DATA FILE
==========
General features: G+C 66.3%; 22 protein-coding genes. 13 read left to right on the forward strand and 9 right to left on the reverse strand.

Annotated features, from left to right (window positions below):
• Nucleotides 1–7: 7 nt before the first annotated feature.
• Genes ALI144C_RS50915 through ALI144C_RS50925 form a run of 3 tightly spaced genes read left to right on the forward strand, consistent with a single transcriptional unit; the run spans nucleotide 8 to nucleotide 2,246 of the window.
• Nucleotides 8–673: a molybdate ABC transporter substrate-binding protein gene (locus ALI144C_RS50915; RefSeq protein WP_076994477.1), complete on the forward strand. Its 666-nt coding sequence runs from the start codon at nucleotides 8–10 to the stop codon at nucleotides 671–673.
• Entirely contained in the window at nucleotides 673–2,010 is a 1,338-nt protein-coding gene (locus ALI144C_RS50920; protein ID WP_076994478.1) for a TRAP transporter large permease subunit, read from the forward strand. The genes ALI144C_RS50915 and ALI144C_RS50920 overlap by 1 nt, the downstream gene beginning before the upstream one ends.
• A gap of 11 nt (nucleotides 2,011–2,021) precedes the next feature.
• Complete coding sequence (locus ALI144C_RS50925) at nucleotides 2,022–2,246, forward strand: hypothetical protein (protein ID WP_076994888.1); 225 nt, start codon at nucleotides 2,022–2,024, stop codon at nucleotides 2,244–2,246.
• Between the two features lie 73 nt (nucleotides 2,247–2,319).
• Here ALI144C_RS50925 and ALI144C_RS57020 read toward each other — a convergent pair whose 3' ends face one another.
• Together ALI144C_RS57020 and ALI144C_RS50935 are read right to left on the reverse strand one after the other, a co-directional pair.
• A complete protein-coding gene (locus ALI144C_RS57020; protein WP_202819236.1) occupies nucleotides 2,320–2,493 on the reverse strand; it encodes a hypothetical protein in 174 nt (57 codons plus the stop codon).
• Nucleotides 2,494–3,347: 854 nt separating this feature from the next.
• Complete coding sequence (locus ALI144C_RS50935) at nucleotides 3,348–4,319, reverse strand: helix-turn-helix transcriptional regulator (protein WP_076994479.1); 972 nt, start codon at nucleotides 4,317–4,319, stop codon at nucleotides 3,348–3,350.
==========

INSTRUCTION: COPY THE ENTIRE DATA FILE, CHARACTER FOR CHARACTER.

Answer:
General features: G+C 66.3%; 22 protein-coding genes. 13 read left to right on the forward strand and 9 right to left on the reverse strand.

Annotated features, from left to right (window positions below):
• Nucleotides 1–7: 7 nt before the first annotated feature.
• Genes ALI144C_RS50915 through ALI144C_RS50925 form a run of 3 tightly spaced genes read left to right on the forward strand, consistent with a single transcriptional unit; the run spans nucleotide 8 to nucleotide 2,246 of the window.
• Nucleotides 8–673: a molybdate ABC transporter substrate-binding protein gene (locus ALI144C_RS50915; RefSeq protein WP_076994477.1), complete on the forward strand. Its 666-nt coding sequence runs from the start codon at nucleotides 8–10 to the stop codon at nucleotides 671–673.
• Entirely contained in the window at nucleotides 673–2,010 is a 1,338-nt protein-coding gene (locus ALI144C_RS50920; protein ID WP_076994478.1) for a TRAP transporter large permease subunit, read from the forward strand. The genes ALI144C_RS50915 and ALI144C_RS50920 overlap by 1 nt, the downstream gene beginning before the upstream one ends.
• A gap of 11 nt (nucleotides 2,011–2,021) precedes the next feature.
• Complete coding sequence (locus ALI144C_RS50925) at nucleotides 2,022–2,246, forward strand: hypothetical protein (protein ID WP_076994888.1); 225 nt, start codon at nucleotides 2,022–2,024, stop codon at nucleotides 2,244–2,246.
• Between the two features lie 73 nt (nucleotides 2,247–2,319).
• Here ALI144C_RS50925 and ALI144C_RS57020 read toward each other — a convergent pair whose 3' ends face one another.
• Together ALI144C_RS57020 and ALI144C_RS50935 are read right to left on the reverse strand one after the other, a co-directional pair.
• A complete protein-coding gene (locus ALI144C_RS57020; protein WP_202819236.1) occupies nucleotides 2,320–2,493 on the reverse strand; it encodes a hypothetical protein in 174 nt (57 codons plus the stop codon).
• Nucleotides 2,494–3,347: 854 nt separating this feature from the next.
• Complete coding sequence (locus ALI144C_RS50935) at nucleotides 3,348–4,319, reverse strand: helix-turn-helix transcriptional regulator (protein WP_076994479.1); 972 nt, start codon at nucleotides 4,317–4,319, stop codon at nucleotides 3,348–3,350.